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The FED is the New Value Investor


JEast
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Thank you for the link.

 

"Geek note: Value investors don’t simply start buying when a stock drops below fair value. They wait for stocks to fall materially below fair value before buying. In the prior example, value investors might estimate fair value to be $40 but only start buying at $35. This gap between fair value and their buy trigger defines their “margin of safety”. To be more precise, value investors replicate the profile of an out-of-the-money -- rather than an at-the-money -- put option seller.

 

By stepping in when prices are falling, value investors provide a form of insurance to the market. Like all insurance, this activity should produce positive returns on average for the underwriter. Careful value investors have certainly prospered over the long run. The puzzle is why providing insurance through value investing has not been rewarded over the past five years."

 

What a bunch of bollocks. "Value investors are trigger happy falling knives catching insurance agents who have not been paid their bonuses for the past five years."

 

 

 

 

 

 

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Thank you for the link.

 

What a bunch of bollocks. "Value investors are trigger happy falling knives catching insurance agents who have not been paid their bonuses for the past five years."

 

I would agree.

 

Longleaf, Fairholme, Weitz, Dodge and Cox etc are all fund managers that have either trailed or barely beaten the market over the past 5 years. Even Sequoia has trailed over 3 years.  Morningstar "Large Value" category has trailed the market nicely over the past 5 years.

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My take is a little more nuanced in that maybe the FED has trimmed the premium off of the value camp because the FED has either intended, or unintended, to support businesses that would have surely cleared at lower prices then they have in the last 5 years.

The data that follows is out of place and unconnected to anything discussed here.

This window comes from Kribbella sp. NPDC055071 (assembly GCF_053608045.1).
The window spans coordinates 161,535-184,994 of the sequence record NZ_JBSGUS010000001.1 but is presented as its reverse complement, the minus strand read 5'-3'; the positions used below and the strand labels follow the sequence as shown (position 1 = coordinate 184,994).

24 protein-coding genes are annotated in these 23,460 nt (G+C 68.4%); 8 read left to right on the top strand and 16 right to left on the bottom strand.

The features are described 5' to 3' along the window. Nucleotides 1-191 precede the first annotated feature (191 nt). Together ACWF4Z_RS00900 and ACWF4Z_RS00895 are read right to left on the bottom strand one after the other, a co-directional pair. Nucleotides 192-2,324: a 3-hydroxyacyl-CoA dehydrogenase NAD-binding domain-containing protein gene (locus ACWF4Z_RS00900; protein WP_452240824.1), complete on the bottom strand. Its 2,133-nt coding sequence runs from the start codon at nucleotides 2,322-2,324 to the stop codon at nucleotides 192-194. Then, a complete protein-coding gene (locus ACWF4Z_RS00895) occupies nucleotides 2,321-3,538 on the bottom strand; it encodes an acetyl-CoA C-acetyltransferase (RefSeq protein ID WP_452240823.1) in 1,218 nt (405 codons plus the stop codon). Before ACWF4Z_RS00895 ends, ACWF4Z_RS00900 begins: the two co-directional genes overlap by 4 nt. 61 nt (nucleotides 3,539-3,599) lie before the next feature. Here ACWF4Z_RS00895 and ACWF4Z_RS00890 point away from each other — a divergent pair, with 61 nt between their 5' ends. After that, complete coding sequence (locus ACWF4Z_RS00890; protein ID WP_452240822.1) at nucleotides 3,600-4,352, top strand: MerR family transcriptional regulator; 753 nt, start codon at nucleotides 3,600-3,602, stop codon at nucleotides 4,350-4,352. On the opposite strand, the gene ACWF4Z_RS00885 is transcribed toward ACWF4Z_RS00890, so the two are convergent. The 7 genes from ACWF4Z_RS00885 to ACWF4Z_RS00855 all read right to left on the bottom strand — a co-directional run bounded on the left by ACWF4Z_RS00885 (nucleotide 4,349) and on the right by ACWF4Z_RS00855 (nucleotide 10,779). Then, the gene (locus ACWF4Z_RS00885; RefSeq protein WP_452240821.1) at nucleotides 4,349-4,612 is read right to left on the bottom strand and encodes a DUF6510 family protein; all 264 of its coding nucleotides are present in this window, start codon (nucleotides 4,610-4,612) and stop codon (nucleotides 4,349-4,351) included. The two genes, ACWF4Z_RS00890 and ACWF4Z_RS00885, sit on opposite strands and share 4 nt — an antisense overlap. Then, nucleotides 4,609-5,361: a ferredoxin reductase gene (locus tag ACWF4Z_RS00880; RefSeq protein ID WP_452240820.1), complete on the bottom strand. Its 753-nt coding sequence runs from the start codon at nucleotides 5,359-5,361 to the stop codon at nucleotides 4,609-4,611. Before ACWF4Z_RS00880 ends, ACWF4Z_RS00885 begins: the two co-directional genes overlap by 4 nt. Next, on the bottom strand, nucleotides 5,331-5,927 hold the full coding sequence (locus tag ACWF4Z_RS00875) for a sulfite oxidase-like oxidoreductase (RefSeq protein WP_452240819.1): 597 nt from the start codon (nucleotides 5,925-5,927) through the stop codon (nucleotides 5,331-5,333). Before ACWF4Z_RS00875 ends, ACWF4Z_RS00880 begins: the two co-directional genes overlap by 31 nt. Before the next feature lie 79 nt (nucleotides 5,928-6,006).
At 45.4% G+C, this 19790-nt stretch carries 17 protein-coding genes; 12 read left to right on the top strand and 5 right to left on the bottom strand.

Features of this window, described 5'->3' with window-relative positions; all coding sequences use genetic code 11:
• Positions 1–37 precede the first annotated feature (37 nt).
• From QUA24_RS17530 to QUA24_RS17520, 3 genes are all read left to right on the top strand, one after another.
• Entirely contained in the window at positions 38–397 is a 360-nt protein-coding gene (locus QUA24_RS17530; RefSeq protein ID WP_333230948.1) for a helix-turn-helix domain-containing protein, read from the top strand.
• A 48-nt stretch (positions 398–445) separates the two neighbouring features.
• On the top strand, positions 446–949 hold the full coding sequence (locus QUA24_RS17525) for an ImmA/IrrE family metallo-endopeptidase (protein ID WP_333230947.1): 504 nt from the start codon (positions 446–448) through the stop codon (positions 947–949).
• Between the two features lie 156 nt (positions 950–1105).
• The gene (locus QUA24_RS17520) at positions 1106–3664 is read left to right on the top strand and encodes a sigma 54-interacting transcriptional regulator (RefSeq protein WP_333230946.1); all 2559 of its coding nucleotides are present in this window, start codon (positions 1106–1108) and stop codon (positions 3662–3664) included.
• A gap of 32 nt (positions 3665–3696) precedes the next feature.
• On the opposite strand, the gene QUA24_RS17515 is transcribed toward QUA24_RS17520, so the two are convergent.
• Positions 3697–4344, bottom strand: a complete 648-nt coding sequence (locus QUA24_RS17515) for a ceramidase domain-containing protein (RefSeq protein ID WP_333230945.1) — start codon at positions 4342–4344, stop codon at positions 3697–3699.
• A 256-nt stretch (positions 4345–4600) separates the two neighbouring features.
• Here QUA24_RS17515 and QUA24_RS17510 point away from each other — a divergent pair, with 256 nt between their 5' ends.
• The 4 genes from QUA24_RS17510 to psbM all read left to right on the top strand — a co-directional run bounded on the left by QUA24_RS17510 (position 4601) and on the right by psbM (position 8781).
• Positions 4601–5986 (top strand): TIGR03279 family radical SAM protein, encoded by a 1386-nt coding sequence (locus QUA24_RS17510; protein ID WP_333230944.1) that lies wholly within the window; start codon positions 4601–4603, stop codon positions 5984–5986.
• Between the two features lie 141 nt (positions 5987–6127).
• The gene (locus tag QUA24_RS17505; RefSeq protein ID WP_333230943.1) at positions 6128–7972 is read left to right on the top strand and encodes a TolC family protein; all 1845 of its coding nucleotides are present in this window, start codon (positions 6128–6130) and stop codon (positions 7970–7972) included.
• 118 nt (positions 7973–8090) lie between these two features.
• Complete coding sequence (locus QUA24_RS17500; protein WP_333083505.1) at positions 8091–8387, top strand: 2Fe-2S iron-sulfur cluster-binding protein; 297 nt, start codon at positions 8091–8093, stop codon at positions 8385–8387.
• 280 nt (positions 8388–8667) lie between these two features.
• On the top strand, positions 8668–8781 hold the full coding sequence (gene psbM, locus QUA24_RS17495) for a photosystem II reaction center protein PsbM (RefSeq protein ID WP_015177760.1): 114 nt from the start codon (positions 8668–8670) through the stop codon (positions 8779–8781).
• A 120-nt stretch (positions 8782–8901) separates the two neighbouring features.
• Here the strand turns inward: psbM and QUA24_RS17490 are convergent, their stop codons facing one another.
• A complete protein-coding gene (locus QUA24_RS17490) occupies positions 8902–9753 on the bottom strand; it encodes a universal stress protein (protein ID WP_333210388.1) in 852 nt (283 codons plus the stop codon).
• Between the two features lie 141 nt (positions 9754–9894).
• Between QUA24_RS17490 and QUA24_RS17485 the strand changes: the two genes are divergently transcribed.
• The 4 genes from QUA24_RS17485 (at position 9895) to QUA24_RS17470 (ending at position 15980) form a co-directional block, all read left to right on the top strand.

In the analogy the author's use, by not clearing at lower prices, collecting the value premium has been tough and maybe buying at the $35 price point was the correct move (a traditionally non-value like investment).  Case in point presently, all those billions raised to buy distressed European debt is earning very little these days because they have not cleared yet.

 

 

Cheers

JEast

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There is no doubt the FED had and has various influences on the market and is even a "market maker" at times, as do other central banks around the world (FIAT currencies galore).  What I find completely silly in their analysis is that they categorize a specific form of value investing as if that's all there is to value investing. At the end of the day this article is just some marketing shtick.

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They are the opposite really. If the fed had to buy those crap assets, why didn't the market buy them instead? The smart money left those things alone for good reasons. A value investor is someone who gets a good deal on something, not someone who catches falling knives.

 

The fed had to buy those things exactly because valueinvestors wouldn't want to touch them... Warren Buffett didn't even want to follow the government into certain financials, to help bail them out.

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